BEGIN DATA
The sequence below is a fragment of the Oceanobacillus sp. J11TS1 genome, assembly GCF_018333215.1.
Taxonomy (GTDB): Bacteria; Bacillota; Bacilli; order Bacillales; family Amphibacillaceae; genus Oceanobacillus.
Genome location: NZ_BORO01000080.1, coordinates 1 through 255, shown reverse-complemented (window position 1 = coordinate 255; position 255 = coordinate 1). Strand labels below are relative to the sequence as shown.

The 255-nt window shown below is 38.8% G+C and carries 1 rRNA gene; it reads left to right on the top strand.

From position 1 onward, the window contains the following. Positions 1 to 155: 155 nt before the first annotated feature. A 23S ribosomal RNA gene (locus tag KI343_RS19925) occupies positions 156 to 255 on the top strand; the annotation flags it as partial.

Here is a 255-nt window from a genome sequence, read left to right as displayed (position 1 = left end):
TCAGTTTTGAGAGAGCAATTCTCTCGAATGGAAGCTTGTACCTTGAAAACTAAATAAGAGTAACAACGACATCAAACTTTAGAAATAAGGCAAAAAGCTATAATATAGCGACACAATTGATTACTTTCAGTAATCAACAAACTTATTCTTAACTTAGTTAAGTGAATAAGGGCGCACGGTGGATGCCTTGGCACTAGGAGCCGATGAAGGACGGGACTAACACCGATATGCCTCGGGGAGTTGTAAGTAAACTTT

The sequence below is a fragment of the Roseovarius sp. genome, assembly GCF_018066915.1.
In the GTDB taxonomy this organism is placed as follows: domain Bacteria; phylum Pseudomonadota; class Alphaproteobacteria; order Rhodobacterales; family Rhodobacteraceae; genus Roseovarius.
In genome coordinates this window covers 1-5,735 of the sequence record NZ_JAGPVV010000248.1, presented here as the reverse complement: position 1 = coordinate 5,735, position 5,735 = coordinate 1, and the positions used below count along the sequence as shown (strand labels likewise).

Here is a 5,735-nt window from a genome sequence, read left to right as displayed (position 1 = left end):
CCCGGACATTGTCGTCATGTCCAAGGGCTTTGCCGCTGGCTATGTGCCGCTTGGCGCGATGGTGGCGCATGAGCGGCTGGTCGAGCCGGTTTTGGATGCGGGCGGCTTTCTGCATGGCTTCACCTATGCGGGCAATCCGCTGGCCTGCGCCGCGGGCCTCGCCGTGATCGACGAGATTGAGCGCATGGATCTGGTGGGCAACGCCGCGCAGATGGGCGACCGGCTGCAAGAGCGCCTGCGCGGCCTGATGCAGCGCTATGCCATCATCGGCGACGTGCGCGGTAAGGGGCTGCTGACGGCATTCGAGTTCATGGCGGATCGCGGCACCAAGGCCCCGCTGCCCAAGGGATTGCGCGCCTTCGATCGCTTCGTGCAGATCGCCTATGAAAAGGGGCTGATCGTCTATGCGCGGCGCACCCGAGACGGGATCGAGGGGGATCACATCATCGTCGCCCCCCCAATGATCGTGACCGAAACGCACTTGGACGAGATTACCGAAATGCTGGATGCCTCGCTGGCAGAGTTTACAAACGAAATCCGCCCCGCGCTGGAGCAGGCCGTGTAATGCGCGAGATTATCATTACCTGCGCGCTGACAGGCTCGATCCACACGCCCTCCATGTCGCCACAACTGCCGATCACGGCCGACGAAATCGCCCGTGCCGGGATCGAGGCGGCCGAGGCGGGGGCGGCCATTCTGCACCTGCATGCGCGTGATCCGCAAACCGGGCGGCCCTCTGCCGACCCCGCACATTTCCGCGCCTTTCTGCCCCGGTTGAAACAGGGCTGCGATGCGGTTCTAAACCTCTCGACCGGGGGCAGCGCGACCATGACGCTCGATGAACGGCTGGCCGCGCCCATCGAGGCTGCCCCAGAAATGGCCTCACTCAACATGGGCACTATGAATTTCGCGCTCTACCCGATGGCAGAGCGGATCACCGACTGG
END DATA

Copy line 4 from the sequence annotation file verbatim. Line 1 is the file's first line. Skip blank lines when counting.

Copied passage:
The 255-nt window shown below is 38.8% G+C and carries 1 rRNA gene; it reads left to right on the top strand.